Five good MTD for VAT habits

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Good habits are repeated actions or behaviours that have positive consequences. In business, good habits can save you time, money and effort. They can enable your business to be more productive, profitable and successful. And this is true in all areas, including tax, especially following the introduction of Making Tax Digital.

What is Making Tax Digital?

Making Tax Digital (MTD) is a huge government digital initiative that will transform the UK tax system. Under MTD, all businesses will need to maintain digital financial records and use third-party software to submit their tax returns to HMRC.

You can either use MTD for VAT-compatible third-party software or bridging software to connect non-compatible software (including spreadsheets) to HMRC systems.

MTD is being introduced in phases and in the coming years it will affect Income Tax and Corporation Tax, having already impacted VAT. Since 1 April 2019, VAT-registered businesses with a taxable annual turnover above the £85K threshold have needed to comply with MTD for VAT requirements. But on 1 April 2022, this was extended to all VAT-registered business.

So, what good MTD for VAT habits should you adopt and how could they help your business?

Making Tax Digital for VAT made simpler

 

Download the FREE ANNA Business Tools app and get access to free time- and cost-saving tools that make MTD for VAT and invoicing simpler.

Issue invoices and track payments with the FREE invoice generator and templates. Calculate and submit MTD-compliant VAT returns with MTD bridging software and FREE spreadsheet templates.

Find out more

1 Make sure your MTD for VAT digital records are complete

You need to keep digital records of:

  • your business name, address and VAT registration number
  • VAT accounting schemes you use
  • VAT on goods or services you supply
  • VAT on goods or services you receive
  • any adjustments you make to a VAT return
  • “time of supply” and “value of supply” (ie value excluding VAT) for everything you buy and sell
  • rate of VAT charged on goods and services you supply.

You may also have to keep digital records of:

  • reverse charge transactions (ie where you record the VAT on both the sale price and purchase price of goods and services you buy)
  • your total daily gross takings if you use a retail scheme
  • items you reclaim VAT on if you use the Flat Rate Scheme.

Did you know? HMRC can visit you (by appointment or not) to inspect your VAT records (they're called “compliance checks”) and if your VAT records are not in order, HMRC can issue a penalty.

2 Regularly update your MTD for VAT financial records

According to HMRC, businesses that use real-time financial record-keeping can become more productive, because their software provides an up-to-date snapshot of their finances, and it may provide additional efficiency-boosting functionality because financial record-keeping can be integrated with other business processes.

You should get into the habit of updating your VAT records on transaction dates (ie when you pay money out or receive income). If that isn't possible, do it as soon after as you can. Make it a regular habit, so that VAT record-keeping remains manageable and not something you dread and avoid. Get it done in good time, long before your quarterly update must be submitted. It could make your life much less stressful each quarter.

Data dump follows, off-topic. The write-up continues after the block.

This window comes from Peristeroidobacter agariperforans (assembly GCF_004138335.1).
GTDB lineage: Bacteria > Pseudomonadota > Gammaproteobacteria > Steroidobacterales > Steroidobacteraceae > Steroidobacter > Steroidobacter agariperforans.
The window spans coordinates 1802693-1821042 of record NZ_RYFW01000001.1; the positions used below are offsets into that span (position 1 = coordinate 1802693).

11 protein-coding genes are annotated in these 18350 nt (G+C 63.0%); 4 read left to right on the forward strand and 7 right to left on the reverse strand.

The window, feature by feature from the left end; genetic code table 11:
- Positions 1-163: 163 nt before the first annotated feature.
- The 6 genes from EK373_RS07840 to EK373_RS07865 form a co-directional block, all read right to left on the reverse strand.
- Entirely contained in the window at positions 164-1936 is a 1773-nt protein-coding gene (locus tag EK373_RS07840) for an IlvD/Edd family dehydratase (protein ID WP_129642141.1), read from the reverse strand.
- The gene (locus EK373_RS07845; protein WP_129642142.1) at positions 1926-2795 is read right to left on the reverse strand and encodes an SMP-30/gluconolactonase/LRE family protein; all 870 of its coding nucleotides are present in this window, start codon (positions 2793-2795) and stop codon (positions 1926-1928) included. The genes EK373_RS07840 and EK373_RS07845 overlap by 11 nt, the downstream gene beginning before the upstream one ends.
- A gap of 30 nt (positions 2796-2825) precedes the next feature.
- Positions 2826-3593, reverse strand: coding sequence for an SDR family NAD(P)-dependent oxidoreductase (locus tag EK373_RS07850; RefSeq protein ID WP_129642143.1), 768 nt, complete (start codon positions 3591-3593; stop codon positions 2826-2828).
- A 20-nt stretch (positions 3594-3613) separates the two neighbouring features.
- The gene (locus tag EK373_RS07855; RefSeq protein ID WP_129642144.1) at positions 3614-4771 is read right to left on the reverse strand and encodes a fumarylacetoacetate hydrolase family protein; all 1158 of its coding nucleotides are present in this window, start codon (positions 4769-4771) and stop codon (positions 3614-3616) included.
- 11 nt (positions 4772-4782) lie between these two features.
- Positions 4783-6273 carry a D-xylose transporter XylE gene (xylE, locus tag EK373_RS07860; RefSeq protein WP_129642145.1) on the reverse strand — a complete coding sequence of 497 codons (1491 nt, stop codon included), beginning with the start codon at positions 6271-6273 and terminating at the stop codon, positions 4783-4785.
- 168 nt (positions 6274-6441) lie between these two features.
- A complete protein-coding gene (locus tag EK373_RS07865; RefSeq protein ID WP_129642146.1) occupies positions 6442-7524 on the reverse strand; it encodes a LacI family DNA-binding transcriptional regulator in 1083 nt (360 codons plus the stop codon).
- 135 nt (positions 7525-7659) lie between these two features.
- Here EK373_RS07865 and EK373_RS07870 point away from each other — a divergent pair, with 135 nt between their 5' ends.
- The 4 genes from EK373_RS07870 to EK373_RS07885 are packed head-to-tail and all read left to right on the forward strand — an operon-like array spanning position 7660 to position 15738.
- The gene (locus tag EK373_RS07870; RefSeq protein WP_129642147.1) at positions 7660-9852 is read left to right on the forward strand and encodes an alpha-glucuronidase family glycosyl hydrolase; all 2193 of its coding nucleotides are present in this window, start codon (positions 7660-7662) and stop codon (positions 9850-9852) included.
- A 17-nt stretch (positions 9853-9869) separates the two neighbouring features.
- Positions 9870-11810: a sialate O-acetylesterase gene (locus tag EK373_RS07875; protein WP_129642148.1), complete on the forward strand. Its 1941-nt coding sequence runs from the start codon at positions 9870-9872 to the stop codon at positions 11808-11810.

3 Always issue your MTD VAT invoices as soon as possible

MTD for VAT invoices must usually be issued within 30 days of the date of supply or date of payment if you're paid in advance.

  • For goods, the date of supply is the date they're sent, collected or made available.
  • For services, the date of supply is the day the service was supplied or completed if it was supplied over a number of days.

Get into the habit of sending your VAT invoices as soon as you can; then the payment date won't be extended unnecessarily, which is better for your cash flow, because you should get paid sooner. You're also less likely to forget to produce a VAT invoice and it will mean all of your VAT invoices are raised in the correct quarter.

4 Correct any MTD for VAT errors ASAP

Correcting mistakes in your VAT accounting software is simple enough but do it as soon as a mistake comes to light. Then you'll more accurately be able to forecast cash flow and work out your tax liability.

If you've made an error in a VAT return, your VAT account must detail the date you discovered the error, explain how it arose and what you did to correct it.

You can make adjustments (in your next VAT return) to correct VAT return errors if: the value of the error is £10,000 or less; it's not deliberate; and it's for an accounting period that ended less than four years ago. Other errors must be reported to HMRC (you fill out a VAT652 form and send it to HMRC. Penalties and interest can be charged if an error is caused by carelessness or dishonesty.

5 Always submit your VAT returns and pay your VAT bills on time

If you're already VAT registered, Making Tax Digital for VAT won't alter your VAT return filing deadlines.

  • The deadline for submitting your VAT return online and paying HMRC are usually one calendar month and seven days after the end of an accounting period (it's different if you use the VAT Annual Accounting Scheme).

You must pay any VAT due to HMRC by direct debit or online bank transfer. There can be surcharges and/or penalties for late filing and payment. If you submit a late return, a surcharge won't be payable if you pay your VAT in full by the deadline.

Did you know? The rules concerning penalties for late submission of VAT returns and late payment of VAT bills will change to a points-based system in 2023. HMRC says it wants to penalise persistent offenders rather than those who make occasional mistakes.